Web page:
“Piu” means more of whatever it was. “Meno” means less of it. So a piu mosso direction calls for a bit more speed and a more sprightly style. Meno mosso is a call to rein it in, slow a little, connect the notes more so the tempo sounds slower.

Conductors are free to shift things around, and all these instructions are a range. Some choirs and orchestras or soloists can do certain things faster, or slower, and the conductor’s job is to work within the broad sense of pacing and speed to get the most feeling or precision, or both, out of the group. Unless the composer is standing there, correcting things. Then you listen to the composer.

*”Pie Jesu,” pronounced pee-ay yay-sue, is Latin and is also the title for a movement in the mass. Although I’ve heard a conductor order a choir to “sing it like the Lloyd-Weber ‘Pie Jesu’.” It worked, because we all knew what the composition sounded like.

For more than you ever wanted to know: https://theonlinemetronome.com/blogs/12/tempo-markings-defined

So, He’s Related to Him, and Her, So That Means . . . Arrrrrgh!

Or: Why Environmental History is SOOOOOOO much easier than European history.

Due to a complicated series of events, and research for the next Merchant book, I found myself wading into the politics of the Guelphs and Gibilines, or the Welf and Staufer and Salier families (for those north of the Alps). I’ve been known to joke that the Spanish Habsburg family tree is a stick, because of a number of too-close-for-their-own-good marriages. The alliances, marriages, separations, and relationships between the major and many minor nobles of the Holy Roman Empire, and to a lesser degree (but not too much lesser) Hungary, Bohemia, and Poland look like a thorn-thicket stretching from Wales to Kiev.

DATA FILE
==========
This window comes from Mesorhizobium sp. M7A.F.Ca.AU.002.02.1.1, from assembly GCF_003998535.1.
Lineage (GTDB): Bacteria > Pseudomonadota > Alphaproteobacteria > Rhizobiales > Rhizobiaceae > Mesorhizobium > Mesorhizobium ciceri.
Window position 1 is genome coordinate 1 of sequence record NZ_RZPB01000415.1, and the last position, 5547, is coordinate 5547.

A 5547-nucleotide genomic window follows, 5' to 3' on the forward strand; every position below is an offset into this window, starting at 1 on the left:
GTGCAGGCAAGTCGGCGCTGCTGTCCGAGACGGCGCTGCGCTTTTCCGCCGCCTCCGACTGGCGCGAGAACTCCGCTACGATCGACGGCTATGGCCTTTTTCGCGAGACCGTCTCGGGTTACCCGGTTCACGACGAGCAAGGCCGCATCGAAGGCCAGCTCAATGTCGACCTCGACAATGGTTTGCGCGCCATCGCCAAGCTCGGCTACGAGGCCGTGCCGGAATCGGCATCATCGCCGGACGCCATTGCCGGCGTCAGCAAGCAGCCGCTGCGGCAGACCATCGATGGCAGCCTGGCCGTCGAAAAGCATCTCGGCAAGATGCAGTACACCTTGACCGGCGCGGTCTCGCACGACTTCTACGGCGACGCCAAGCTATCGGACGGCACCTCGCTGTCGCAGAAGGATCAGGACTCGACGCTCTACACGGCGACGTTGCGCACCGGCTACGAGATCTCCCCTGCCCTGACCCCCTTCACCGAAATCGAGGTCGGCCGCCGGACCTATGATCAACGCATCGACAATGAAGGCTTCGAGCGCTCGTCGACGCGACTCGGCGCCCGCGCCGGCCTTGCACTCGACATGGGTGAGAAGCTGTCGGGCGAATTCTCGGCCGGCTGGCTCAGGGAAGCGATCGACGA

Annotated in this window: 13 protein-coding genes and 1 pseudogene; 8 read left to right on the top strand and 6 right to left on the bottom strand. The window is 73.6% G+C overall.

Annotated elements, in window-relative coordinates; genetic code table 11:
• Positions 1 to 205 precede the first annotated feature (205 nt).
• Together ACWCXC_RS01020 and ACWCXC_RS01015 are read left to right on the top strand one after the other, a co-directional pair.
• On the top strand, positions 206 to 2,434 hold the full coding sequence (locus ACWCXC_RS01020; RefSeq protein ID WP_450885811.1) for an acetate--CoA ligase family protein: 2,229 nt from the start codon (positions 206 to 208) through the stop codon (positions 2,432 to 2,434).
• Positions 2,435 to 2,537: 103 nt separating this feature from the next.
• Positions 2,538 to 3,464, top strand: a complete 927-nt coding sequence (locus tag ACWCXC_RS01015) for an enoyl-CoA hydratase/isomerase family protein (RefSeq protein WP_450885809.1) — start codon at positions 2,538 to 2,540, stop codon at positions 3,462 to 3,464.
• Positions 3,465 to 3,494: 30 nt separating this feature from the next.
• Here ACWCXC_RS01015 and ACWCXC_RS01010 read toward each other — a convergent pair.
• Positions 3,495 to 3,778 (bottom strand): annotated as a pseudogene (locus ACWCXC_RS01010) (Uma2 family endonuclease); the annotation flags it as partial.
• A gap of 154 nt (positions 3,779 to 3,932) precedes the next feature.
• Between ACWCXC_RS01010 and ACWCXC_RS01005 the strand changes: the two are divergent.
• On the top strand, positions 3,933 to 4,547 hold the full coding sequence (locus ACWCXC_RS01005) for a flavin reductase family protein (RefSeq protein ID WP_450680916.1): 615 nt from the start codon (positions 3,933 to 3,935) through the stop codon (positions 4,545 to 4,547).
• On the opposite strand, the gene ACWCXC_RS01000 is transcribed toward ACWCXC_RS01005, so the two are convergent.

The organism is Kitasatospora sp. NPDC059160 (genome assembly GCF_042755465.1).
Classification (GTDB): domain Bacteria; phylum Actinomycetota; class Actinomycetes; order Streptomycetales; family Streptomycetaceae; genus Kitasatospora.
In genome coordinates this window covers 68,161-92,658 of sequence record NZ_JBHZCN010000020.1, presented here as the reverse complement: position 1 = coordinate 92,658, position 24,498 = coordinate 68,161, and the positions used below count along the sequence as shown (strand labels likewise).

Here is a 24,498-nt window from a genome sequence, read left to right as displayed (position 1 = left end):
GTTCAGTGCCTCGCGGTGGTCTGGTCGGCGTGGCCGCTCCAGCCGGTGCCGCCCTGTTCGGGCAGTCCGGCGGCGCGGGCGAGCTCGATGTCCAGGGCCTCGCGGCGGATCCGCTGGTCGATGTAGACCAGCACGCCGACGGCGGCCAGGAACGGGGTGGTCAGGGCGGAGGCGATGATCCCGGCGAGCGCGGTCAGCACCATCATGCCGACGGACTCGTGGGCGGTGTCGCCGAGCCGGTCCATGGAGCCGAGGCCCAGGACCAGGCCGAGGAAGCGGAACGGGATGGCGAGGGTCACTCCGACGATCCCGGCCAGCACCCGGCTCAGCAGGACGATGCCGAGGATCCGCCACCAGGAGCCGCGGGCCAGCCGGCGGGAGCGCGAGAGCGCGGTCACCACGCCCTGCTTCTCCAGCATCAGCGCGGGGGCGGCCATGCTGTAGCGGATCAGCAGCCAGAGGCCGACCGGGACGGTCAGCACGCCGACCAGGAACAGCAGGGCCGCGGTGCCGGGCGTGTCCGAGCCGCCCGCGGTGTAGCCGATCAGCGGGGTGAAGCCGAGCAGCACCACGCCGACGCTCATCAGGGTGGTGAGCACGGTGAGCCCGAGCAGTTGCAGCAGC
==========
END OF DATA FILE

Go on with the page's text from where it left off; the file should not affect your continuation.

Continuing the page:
Which does tend to explain a few cases of “Why didn’t [Emperor] just slap down [problem person] ten years earlier?” And “Why did he think trying to intervene in [Poland/Hungary/Bohemia]’s civil war was a good idea?” Because he, whoever he was at the time, had a dog or at least an in-law in the fight. Sometimes. Sometimes? Eh, pure power politics, and once or twice I suspect sheer boredom back home.